THE grouse shooting season looks set to be delayed in parts of Scotland due to the unusually cold spring weather.

While the sport traditionally takes off on the Glorious Twelfth each August, some moorland estates have chosen to delay after spotting younger grouse on the land.

It is thought the chilly spring, which saw snow fall at the end of April, may have meant the first chicks born this year did not survive. As a result some birds had a second brood later on and their offspring are still quite young.

Robert Rattray, head of Scottish sporting agency Sporting Lets, said: “We are now hearing of a few moors adjusting their programmes for a later start, possibly the result of the end of April snow leading to reliance on second broods, but in general we are optimistic for a good season ahead.”

Gamekeepers count grouse before the shoots commence as a way of ensuring they are sustainably managing the species.

Rab MacVarrie, head gamekeeper at Corriegarth Estate - part of the Loch Ness Rural Communities group, said: “Here at Corriegarth we have just spent five consecutive mornings counting grouse with specially trained pointer dogs and cocker spaniels, which are instinctively good at sniffing out grouse and alerting us to their location. To cover the ground and in order to record an accurate count, neighbouring estates will work together during the grouse counting period.

“Our grouse count has demonstrated that moorland estates are at the mercy of the unpredictable Scottish weather. Whilst numbers look good we have seen a lot of younger birds which are perhaps the second brood of chicks as a consequence of the first brood being affected by the late April snow and colder spring months. This is not an unusual occurrence and we expect a slower start in our region but remain hopeful for a successful season as a whole.”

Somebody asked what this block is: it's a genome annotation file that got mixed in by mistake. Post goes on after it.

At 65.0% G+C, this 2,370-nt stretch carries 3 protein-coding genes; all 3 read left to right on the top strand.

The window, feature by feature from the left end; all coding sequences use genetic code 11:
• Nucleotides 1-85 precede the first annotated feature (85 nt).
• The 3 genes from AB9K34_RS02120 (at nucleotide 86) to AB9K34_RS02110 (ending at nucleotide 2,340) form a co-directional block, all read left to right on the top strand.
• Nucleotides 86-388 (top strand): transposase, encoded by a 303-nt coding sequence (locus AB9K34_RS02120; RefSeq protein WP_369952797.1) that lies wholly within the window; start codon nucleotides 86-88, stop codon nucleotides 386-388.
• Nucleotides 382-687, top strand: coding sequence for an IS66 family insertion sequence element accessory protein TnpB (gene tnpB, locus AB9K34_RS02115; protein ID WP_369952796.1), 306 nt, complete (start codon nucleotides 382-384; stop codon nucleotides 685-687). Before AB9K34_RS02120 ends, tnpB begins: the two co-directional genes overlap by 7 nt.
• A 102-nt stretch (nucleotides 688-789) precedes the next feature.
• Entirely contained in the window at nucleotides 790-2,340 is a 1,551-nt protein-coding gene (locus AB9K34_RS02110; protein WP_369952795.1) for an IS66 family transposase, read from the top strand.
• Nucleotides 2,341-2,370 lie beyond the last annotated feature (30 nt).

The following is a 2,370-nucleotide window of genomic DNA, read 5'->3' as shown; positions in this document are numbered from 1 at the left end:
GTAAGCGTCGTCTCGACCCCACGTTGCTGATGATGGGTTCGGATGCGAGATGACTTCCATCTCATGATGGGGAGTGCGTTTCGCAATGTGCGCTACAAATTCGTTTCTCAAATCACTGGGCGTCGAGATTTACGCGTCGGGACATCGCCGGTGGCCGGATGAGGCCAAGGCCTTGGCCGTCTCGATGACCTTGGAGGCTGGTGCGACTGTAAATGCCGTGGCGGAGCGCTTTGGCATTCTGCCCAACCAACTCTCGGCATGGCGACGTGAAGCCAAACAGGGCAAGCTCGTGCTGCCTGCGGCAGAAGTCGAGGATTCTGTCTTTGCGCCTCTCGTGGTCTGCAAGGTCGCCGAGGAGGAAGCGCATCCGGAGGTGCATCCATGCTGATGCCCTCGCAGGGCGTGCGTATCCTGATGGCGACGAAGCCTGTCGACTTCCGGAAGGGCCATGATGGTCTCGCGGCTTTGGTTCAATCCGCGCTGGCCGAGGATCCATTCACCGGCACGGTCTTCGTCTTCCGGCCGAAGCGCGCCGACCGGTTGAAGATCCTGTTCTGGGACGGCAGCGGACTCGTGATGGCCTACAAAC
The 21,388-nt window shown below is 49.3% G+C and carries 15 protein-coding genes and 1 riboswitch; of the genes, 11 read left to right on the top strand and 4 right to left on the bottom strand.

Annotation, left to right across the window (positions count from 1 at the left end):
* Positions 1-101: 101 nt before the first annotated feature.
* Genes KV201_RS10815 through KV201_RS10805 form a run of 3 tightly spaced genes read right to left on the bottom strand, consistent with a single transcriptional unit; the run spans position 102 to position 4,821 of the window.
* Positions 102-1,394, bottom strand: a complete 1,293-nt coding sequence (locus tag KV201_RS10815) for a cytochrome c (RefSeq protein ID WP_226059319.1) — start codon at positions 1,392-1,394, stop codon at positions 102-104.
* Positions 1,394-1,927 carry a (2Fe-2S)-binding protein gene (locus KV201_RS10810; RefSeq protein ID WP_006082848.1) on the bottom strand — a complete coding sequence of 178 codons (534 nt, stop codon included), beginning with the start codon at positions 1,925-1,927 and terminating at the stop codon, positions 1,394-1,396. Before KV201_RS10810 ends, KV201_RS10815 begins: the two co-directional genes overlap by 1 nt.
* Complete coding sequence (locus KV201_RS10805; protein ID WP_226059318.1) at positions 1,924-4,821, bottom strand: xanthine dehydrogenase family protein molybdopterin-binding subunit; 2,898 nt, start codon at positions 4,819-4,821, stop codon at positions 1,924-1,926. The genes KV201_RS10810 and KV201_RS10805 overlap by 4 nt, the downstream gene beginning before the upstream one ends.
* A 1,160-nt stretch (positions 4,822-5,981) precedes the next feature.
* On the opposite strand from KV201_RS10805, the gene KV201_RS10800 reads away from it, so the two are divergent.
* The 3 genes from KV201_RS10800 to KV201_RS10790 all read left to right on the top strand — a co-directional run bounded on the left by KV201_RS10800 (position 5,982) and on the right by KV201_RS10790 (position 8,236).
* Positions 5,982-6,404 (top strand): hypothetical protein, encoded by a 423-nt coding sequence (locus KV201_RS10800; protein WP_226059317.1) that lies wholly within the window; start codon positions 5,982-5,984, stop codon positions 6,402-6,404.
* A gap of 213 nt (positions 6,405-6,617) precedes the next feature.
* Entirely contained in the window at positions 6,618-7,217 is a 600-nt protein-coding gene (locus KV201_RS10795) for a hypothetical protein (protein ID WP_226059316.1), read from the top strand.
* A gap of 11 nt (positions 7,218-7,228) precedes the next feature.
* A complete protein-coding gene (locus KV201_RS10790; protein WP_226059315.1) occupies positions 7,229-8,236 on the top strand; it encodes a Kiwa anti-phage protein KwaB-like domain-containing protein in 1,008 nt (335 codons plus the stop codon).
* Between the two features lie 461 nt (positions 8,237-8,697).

Ralph Peters, head of estate management with Bidwells property consultants, painted a slightly more pessimistic picture. He said: “Up until mid-July there appeared to be a reasonable level of optimism across the country that this season would be a good, if not record-breaking, one. However, now there is a feeling that it will be far from a great year despite the fact that in many areas there was a good, healthy stock of grouse remaining to breed after last season.

“Although May was a reasonably warm month for much of the country, the weather during the crucial hatching period and since has been far from ideal with significant snow falling and lying on the higher ground - in some areas well into May and beyond. There have even been anecdotal reports of grouse hens laying their clutch of eggs on top of snow.

“Much of the rest of the country’s grouse areas have suffered as a result of deluges of rain. That said, there are a number of reports from across the country of very young birds which have been the product of second clutches which is likely to result in a delayed start to the season for some but a shoot programme going ahead nonetheless.”

Counting birds to understand the number, age, size and location of the birds is a key step in planning the shooting programme each summer. An initiative known as the Gift of Grouse campaign has been highlighting the importance of grouse counting and the sustainable management of the species. They have launched a new video to raise awareness of the efforts by gamekeepers and trained working dogs.

Mr Rattray said: “Grouse shooting in Scotland is a unique experience, and attracts interest from all over the world. In addition to the USA and Europe which have always been traditional overseas markets for grouse shooting, we are also seeing a growing interest from non-traditional markets such as China and India."

He described UK bookings as steady, but said there were often bookings later in the season.